Many people hold the belief that our humanity is somehow threatened when thinkers offer biological explanations about the human race, such as when the theory of evolution is used to account for the origin of life or the science of neurology tries to explain the workings of the mind. There appears to be something disheartening about a theory that tells us that happiness may merely be the product of chemicals in the brain, or that a sense of love may actually be a veiled desire to propagate the species. These kinds of theories can seem inhuman and insensitive to many people, perhaps because they paint a picture of the human race that seems too detached from our intuitive feelings about ourselves. We tend to regard our lives as much more special than what these theories appear to intimate at, and we would like to think that our personal humanity is more within our own control. As a result, many people find biological theories about humanity unconvincing on a personal level despite whatever scientific success they may achieve.
Perhaps this is too hasty a dismissal, however. First of all, I would like to argue that biological theories (or any variety of physical theories) do not automatically exclude the personal, more nonrational qualities that we cherish. For instance, it may be true that we are both the product of an expression of our parents' love (when they made love) and the product of an intricate and blind biological process of combining and reproducing genes (when they had sex and combined their genetic codes). Secondly, the biological theories about humanity are quite humanistic. They are made for our sake; knowing about the physical aspects underlying certain phenomena allows us to make predictions and arrive at more useful explanations. These theories improve our lives, not degrade them, but one must understand certain characteristics about the interaction between such theories and our everyday sense of the world first. That is what I hope to show now.
In an essay called "Mechanism and Responsibility" (from Essays on Freedom of Action 1973), Daniel C. Dennet offers an insightful distinction between three different types of stances or perspectives when regarding something. He applies these different stances to the consideration of how to beat a computer in a game of chess. Since that application makes the stances extremely clear, I would like to use that example here. First of all, one way to beat the computer is to look at how its program works, which is looking at the computer's actions from a "design stance." Someone designed a program that includes a series of conditional moves which commands the computer to move its pieces a certain way given a certain situation (for example, if one's king is vulnerable, then protect the king). As Dennet points out, this stance is helpful when we want to make predictions about the computer's moves, because if you have an understanding of how something is designed, you can predict its actions based upon that design. To understand the computer's gameplay from the design stance, we would look to understand the chess program's "blueprints," guiding principles, or governing laws.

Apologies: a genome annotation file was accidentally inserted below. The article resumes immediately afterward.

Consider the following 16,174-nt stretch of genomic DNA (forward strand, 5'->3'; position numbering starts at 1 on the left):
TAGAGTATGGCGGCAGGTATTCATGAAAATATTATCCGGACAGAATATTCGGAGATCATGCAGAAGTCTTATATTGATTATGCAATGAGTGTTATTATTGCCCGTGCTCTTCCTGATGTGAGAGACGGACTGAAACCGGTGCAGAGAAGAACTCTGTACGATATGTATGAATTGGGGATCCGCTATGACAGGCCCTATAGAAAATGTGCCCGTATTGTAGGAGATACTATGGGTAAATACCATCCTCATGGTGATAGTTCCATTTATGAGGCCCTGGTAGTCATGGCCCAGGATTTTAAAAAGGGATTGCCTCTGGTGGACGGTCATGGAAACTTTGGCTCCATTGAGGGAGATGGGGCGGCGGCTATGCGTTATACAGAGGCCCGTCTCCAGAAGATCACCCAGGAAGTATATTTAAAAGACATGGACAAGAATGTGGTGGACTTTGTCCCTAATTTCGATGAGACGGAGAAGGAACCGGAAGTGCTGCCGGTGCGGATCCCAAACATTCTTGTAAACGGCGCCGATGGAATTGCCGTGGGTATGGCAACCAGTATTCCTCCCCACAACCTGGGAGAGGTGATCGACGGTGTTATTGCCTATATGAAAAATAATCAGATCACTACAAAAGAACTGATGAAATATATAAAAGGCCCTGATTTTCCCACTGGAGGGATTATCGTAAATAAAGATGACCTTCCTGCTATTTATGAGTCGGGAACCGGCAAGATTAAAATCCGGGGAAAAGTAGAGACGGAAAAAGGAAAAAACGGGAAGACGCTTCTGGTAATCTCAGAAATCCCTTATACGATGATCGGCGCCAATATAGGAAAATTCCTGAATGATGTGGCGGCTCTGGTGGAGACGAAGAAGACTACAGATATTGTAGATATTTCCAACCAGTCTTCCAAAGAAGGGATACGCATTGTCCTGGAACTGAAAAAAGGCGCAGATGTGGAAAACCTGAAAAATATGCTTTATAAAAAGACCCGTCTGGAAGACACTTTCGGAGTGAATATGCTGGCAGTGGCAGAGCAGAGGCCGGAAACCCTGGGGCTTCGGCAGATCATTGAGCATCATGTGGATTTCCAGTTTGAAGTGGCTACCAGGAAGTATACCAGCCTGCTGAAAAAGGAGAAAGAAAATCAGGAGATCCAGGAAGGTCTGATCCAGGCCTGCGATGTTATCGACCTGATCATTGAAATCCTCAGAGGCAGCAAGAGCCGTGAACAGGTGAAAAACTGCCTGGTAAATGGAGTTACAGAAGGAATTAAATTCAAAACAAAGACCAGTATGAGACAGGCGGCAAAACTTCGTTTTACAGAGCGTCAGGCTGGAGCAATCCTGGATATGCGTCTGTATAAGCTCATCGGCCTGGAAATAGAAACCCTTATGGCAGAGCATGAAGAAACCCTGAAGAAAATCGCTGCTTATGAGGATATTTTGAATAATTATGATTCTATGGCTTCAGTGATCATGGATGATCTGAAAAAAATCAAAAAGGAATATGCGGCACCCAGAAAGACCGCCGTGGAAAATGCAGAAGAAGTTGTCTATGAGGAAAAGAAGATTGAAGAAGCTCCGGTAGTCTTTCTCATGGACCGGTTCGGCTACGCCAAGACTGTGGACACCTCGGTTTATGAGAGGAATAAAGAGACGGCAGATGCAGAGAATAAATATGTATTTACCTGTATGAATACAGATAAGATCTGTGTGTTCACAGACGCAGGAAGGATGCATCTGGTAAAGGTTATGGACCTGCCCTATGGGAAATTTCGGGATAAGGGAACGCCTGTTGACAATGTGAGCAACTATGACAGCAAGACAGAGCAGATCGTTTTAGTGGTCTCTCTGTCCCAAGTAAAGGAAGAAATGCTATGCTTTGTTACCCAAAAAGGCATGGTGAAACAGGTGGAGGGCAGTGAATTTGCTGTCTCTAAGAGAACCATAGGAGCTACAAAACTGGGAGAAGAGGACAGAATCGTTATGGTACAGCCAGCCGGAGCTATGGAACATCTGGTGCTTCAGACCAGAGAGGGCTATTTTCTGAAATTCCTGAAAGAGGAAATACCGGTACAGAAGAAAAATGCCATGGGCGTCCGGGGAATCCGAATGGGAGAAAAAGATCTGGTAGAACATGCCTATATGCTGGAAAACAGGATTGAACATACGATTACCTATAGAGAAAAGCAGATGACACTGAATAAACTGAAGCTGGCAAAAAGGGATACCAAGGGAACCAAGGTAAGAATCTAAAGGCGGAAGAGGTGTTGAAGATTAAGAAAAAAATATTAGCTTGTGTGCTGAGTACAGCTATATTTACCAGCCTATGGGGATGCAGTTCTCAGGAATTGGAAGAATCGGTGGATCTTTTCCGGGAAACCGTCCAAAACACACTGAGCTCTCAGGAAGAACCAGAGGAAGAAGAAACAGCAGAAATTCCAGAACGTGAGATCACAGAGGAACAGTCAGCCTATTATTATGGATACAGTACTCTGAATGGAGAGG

Another way to try to beat the computer is to look at the computer's hardware itself, which is to open up the machine and see how it physically operates. This is the "physical stance," and it involves physical laws and factors, such as how electricity powers the device that plays the game and how certain physical capabilities of the machine affect its gameplay (like memory storage capacity). This stance attempts to see how something operates on its most basic, physical level.
But a third way to address a computer opponent in a chess match is to assume that the computer is just like any other human player; it has a desire to win and possesses rationality to pursue that end. This is looking at the computer from an "Intentional stance," as Dennet puts it.
We know that computers can play chess, and we know that they can win too. This is not a hypothetical example, then, and it is one that clearly shows three potential ways of regarding this chess-playing computer. But which is more real? Which is more accurate? Ontologically, I'm not prepared to say that any one of these stances is any more accurate than the others. Perhaps the greatest temptation is to say that though a computer needs a designed program and physical hardware to play chess, it does not possess rationality and intentions like humans do; therefore the Intentional stance is not as real as the other two stances in this case. But I want to be careful about the assumption that this response makes. It assumes that rationality really only belongs to humans, yet I would hesitate to say such a thing only because I have a very incomplete grasp of just what "rationality" is. Do you know what rationality is? Are you sure that computers can't have it? Or don't already have it? How do you know, for instance, if the author of this paper isn't a computer? (The famous Turing test comes to mind: How could you tell a human from a very sophisticated computer if all you could do was ask them questions without ever seeing them?)